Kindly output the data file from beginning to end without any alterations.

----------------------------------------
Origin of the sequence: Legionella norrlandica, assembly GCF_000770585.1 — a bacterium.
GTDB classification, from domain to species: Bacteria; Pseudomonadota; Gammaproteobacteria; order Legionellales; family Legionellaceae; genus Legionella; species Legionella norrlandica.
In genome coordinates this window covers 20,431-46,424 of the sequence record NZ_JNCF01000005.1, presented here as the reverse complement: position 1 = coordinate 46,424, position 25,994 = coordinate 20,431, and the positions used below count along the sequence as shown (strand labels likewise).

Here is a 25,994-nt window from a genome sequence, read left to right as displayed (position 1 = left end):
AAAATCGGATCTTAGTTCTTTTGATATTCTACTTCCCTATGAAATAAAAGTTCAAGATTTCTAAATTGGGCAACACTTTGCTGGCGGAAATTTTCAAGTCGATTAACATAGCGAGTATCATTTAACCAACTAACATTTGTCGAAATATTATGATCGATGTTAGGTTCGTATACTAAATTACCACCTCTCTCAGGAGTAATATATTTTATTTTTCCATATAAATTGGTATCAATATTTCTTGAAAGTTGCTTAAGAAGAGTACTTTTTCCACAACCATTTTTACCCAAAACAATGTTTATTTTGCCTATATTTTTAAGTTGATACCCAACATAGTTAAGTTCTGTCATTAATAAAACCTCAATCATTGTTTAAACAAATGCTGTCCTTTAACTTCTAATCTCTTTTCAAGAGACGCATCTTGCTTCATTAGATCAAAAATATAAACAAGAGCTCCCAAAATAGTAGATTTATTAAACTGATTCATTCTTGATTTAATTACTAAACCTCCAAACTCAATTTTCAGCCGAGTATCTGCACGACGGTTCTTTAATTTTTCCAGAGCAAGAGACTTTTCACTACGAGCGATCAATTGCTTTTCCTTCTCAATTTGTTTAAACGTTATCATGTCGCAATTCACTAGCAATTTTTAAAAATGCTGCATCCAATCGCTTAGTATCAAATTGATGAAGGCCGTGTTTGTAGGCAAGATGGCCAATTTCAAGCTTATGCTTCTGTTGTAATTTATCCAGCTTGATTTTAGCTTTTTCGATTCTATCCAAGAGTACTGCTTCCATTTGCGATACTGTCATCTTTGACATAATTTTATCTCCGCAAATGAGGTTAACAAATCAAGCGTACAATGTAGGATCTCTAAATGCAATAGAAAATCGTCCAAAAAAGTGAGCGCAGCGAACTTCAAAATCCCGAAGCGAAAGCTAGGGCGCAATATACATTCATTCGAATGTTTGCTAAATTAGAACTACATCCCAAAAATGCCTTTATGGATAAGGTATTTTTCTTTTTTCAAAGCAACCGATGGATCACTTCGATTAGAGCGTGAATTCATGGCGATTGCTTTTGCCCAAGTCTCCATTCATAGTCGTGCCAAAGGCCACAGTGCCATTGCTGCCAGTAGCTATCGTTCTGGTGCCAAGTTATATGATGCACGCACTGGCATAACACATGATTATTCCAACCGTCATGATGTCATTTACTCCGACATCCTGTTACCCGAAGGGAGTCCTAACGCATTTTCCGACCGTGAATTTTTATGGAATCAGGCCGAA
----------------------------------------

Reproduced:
Origin of the sequence: Legionella norrlandica, assembly GCF_000770585.1 — a bacterium.
GTDB classification, from domain to species: Bacteria; Pseudomonadota; Gammaproteobacteria; order Legionellales; family Legionellaceae; genus Legionella; species Legionella norrlandica.
In genome coordinates this window covers 20,431-46,424 of the sequence record NZ_JNCF01000005.1, presented here as the reverse complement: position 1 = coordinate 46,424, position 25,994 = coordinate 20,431, and the positions used below count along the sequence as shown (strand labels likewise).

Here is a 25,994-nt window from a genome sequence, read left to right as displayed (position 1 = left end):
AAAATCGGATCTTAGTTCTTTTGATATTCTACTTCCCTATGAAATAAAAGTTCAAGATTTCTAAATTGGGCAACACTTTGCTGGCGGAAATTTTCAAGTCGATTAACATAGCGAGTATCATTTAACCAACTAACATTTGTCGAAATATTATGATCGATGTTAGGTTCGTATACTAAATTACCACCTCTCTCAGGAGTAATATATTTTATTTTTCCATATAAATTGGTATCAATATTTCTTGAAAGTTGCTTAAGAAGAGTACTTTTTCCACAACCATTTTTACCCAAAACAATGTTTATTTTGCCTATATTTTTAAGTTGATACCCAACATAGTTAAGTTCTGTCATTAATAAAACCTCAATCATTGTTTAAACAAATGCTGTCCTTTAACTTCTAATCTCTTTTCAAGAGACGCATCTTGCTTCATTAGATCAAAAATATAAACAAGAGCTCCCAAAATAGTAGATTTATTAAACTGATTCATTCTTGATTTAATTACTAAACCTCCAAACTCAATTTTCAGCCGAGTATCTGCACGACGGTTCTTTAATTTTTCCAGAGCAAGAGACTTTTCACTACGAGCGATCAATTGCTTTTCCTTCTCAATTTGTTTAAACGTTATCATGTCGCAATTCACTAGCAATTTTTAAAAATGCTGCATCCAATCGCTTAGTATCAAATTGATGAAGGCCGTGTTTGTAGGCAAGATGGCCAATTTCAAGCTTATGCTTCTGTTGTAATTTATCCAGCTTGATTTTAGCTTTTTCGATTCTATCCAAGAGTACTGCTTCCATTTGCGATACTGTCATCTTTGACATAATTTTATCTCCGCAAATGAGGTTAACAAATCAAGCGTACAATGTAGGATCTCTAAATGCAATAGAAAATCGTCCAAAAAAGTGAGCGCAGCGAACTTCAAAATCCCGAAGCGAAAGCTAGGGCGCAATATACATTCATTCGAATGTTTGCTAAATTAGAACTACATCCCAAAAATGCCTTTATGGATAAGGTATTTTTCTTTTTTCAAAGCAACCGATGGATCACTTCGATTAGAGCGTGAATTCATGGCGATTGCTTTTGCCCAAGTCTCCATTCATAGTCGTGCCAAAGGCCACAGTGCCATTGCTGCCAGTAGCTATCGTTCTGGTGCCAAGTTATATGATGCACGCACTGGCATAACACATGATTATTCCAACCGTCATGATGTCATTTACTCCGACATCCTGTTACCCGAAGGGAGTCCTAACGCATTTTCCGACCGTGAATTTTTATGGAATCAGGCCGAA